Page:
750G.00/6–2154: Telegram

No. 212
The Ambassador in Yugoslavia (Riddleberger) to the Department of State1
top secret

1338. Limit distribution. While we here have always assumed that Italians would not buy May 31 agreement in toto and that at some stage Yugoslavs would be requested agree to some modifications thereof, recent telegrams from London and Rome indicate the possibility that these changes may be rather extensive and therefore we wonder whether time has not come to examine what the points are on which Yugoslavs are most likely to be tractable and those which will invite either outright rejection or impossible counter-demands. Having hammered out with great difficulty and after great pressure a tentative territorial settlement which is in effect our own proposal and approximates October 8 decision, I [Page 462] would think it highly dangerous to monkey with this contemplated London telegram 5832.2 Equally dangerous would be reopening of “provisional versus definitive” question. Department will recall what difficulty we experienced with this at end of Yugoslav phase of negotiations. Rome’s 4164,3 paragraph a seems to imply reopening of this aspect and that Yugoslav attitude has changed since May 31. We have no evidence to support any such belief.

If we are to add to above request that the autonomy provisions be made reciprocal and that the return of Slovene houses be subject to Italian goodwill, we must immediately consider what quid pro quos we will have in hand. The Yugoslavs will be quick to point out that all modifications requested are in Italy’s favor and not in Yugoslavia’s. In this connection there come to mind the six points raised by Bebler with Mallet and me on June 1 (Embassy telegram 1276 paragraph 44). Even if we are able to meet them all they will add up to very small change. There is also the question of additional aid to Yugoslavia (Embassy telegram 1297 to Department, repeated London 395, pouched to Rome5) which if granted would weigh in balance. Our actions and attitudes with respect to formulation of Balkan alliance in NATO Council and/or with Greek and Turkish Governments could indirectly but not inconsiderably affect Yugoslav attitude. Finally we note that Rome in its 4164 has suggested visits to Italy or invitations to visit US of certain prominent persons. While we doubt that time is ripe to invite Tito to US and do not believe that such an invitation need be equated to invitation to Scelba or Piccioni, a highly publicized visit by Admiral Radford to Italy which did not include Yugoslavia could have most unfavorable [Page 463] effect here. In this connection it should be recalled that since 1948 Secretary of the Army Pace is only US Cabinet officer to have visited Yugoslavia6 and that no State Department officer above deputy director of an office has as far as we can remember visited this country. While this has been normal in the past we now think time has come when prominent US officials should include Yugoslavia in their European itinerary.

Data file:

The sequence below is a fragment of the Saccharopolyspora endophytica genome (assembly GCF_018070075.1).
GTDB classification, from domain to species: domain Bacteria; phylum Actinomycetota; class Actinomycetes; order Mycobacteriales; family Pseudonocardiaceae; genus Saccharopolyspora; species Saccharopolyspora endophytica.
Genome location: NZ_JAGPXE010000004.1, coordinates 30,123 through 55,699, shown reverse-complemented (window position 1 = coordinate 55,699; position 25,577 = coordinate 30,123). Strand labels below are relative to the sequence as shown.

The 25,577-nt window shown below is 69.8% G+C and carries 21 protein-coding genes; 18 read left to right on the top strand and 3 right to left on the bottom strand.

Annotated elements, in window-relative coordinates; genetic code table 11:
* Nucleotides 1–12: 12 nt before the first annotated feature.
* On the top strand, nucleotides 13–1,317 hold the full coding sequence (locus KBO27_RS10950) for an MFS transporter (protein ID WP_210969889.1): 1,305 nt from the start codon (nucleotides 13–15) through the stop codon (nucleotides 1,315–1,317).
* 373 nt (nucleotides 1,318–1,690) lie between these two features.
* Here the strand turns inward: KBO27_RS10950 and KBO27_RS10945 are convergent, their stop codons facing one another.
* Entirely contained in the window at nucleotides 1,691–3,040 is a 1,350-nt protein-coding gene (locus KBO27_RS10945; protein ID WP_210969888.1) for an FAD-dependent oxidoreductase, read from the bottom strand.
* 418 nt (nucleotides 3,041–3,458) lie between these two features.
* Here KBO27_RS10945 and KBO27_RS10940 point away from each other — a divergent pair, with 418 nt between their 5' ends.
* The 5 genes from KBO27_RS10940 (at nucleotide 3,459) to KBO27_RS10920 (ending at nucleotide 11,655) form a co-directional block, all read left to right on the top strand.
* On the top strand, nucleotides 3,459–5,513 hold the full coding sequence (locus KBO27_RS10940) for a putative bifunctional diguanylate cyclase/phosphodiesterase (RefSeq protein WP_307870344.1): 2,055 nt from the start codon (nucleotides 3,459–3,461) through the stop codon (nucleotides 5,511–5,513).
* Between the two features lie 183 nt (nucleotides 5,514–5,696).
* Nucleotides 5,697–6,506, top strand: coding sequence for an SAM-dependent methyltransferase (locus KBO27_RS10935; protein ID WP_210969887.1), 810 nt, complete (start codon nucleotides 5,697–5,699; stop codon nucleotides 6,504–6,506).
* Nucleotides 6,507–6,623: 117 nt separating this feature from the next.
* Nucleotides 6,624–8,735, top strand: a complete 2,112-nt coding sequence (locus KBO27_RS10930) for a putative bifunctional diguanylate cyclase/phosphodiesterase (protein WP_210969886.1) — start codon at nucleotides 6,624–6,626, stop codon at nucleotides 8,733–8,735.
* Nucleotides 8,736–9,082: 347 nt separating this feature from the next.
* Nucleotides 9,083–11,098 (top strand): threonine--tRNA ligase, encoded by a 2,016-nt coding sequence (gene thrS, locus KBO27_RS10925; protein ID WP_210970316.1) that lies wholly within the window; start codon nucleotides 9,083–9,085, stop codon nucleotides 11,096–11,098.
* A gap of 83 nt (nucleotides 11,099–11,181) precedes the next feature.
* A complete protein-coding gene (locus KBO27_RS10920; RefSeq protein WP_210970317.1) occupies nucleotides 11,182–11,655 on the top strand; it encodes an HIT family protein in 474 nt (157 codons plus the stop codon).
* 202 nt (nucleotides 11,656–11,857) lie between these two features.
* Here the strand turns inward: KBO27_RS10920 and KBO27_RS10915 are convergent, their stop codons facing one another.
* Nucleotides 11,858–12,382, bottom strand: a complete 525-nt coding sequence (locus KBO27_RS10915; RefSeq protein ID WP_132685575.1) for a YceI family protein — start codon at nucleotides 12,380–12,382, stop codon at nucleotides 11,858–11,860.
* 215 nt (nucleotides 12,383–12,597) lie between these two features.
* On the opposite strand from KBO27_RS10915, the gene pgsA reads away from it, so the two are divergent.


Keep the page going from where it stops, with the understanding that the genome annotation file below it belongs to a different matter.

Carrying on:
1. Repeated for information to London, Paris, Rome, and Trieste.
  2. In telegram 5832, June 18, Thompson reported that he believed that if the Italians were reasonable in limiting their demands for modification of other elements of the settlement, he and Harrison could obtain at least some modification of the territorial proposal. Thompson suggested that they avoid reaching any firm position with Italy on the territorial question and to go back to Yugoslavia and press for acceptance of the Italian proposal for modification of the western end of the boundary line. (750G.00/6–1854)
  3. supra.
  4. The six points which Bebler raised with respect to the May 31 agreement had to do with (1) the Yugoslav Government’s desire that a quarry located in Zone A near the boundary be shifted administratively to the Yugoslav area, (2) its wish to be informed when the talks with the Italian Government had reached a point where Italy and Yugoslavia could negotiate directly on the minorities question, (3) its desire to be informed by the United Kingdom and the United States regarding the Slovene credit institution, (4) its hope that some cultural buildings for Slovenes in Zone A could be made available before the settlement, (5) its wish that the United Kingdom and the United States encourage Italy to resume discussions with Yugoslavia regarding financial problems arising out of the 1947 Italian Peace Treaty, and (6) its interest in purchasing a house, currently occupied by the Yugoslav economic delegate in Trieste, which would eventually be used as the Yugoslav Consulate there. (Telegram 1276; 750G.00/6–154)
  5. Not printed.
  6. Regarding Army Secretary Pace’s visit to Yugoslavia Aug. 12–15, 1952, see Document 649.